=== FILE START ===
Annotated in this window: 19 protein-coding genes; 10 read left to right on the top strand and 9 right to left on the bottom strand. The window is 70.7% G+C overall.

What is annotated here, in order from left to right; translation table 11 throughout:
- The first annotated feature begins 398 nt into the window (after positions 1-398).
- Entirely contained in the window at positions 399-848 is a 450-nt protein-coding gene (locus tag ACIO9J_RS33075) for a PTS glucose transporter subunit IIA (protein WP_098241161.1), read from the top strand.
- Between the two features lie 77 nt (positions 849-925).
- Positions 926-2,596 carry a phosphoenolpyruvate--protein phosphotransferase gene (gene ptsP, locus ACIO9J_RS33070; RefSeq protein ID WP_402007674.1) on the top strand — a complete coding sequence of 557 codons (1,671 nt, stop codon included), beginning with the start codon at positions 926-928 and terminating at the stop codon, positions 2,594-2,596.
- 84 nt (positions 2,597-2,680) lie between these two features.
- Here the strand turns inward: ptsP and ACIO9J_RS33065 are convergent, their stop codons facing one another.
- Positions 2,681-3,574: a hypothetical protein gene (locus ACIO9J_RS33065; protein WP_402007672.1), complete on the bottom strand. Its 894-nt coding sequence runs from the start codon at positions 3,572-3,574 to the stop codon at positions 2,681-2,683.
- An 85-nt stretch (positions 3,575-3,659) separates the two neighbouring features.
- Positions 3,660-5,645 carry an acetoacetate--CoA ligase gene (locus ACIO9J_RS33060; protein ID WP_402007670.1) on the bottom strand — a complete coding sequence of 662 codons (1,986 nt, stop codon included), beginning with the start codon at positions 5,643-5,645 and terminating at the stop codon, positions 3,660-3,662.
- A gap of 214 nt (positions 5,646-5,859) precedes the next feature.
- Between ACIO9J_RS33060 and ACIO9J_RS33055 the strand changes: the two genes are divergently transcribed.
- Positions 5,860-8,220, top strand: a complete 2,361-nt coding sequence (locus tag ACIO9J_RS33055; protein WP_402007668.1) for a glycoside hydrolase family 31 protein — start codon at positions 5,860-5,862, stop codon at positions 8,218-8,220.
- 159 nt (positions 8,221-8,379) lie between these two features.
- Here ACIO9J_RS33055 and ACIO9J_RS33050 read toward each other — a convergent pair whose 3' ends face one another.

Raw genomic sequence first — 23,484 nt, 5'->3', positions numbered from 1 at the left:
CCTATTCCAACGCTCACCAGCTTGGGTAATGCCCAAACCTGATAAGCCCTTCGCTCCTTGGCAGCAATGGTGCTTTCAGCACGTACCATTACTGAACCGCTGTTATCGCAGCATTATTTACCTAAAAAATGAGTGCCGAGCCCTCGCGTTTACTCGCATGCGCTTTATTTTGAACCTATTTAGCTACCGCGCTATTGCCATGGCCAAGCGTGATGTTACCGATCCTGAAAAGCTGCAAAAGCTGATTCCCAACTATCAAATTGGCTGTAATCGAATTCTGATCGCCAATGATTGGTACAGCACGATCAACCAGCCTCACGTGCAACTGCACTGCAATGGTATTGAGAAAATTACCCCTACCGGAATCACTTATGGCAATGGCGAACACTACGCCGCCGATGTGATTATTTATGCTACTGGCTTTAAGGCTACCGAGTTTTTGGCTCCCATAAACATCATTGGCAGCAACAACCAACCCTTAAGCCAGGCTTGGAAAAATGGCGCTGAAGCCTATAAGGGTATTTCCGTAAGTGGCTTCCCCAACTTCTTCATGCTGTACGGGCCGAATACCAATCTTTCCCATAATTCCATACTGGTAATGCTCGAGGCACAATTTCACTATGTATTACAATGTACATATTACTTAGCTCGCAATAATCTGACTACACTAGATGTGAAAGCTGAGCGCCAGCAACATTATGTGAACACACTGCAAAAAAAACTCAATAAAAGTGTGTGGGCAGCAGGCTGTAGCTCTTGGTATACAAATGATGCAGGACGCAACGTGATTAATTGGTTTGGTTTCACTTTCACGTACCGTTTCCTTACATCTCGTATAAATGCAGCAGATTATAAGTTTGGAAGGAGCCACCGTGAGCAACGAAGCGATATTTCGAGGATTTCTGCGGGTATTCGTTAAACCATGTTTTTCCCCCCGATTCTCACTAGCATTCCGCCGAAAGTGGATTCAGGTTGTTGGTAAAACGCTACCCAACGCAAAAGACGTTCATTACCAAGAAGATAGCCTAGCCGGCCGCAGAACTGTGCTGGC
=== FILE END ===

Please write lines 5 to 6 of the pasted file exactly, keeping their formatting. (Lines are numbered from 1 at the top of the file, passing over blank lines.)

- Between the two features lie 77 nt (positions 849-925).
- Positions 926-2,596 carry a phosphoenolpyruvate--protein phosphotransferase gene (gene ptsP, locus ACIO9J_RS33070; RefSeq protein ID WP_402007674.1) on the top strand — a complete coding sequence of 557 codons (1,671 nt, stop codon included), beginning with the start codon at positions 926-928 and terminating at the stop codon, positions 2,594-2,596.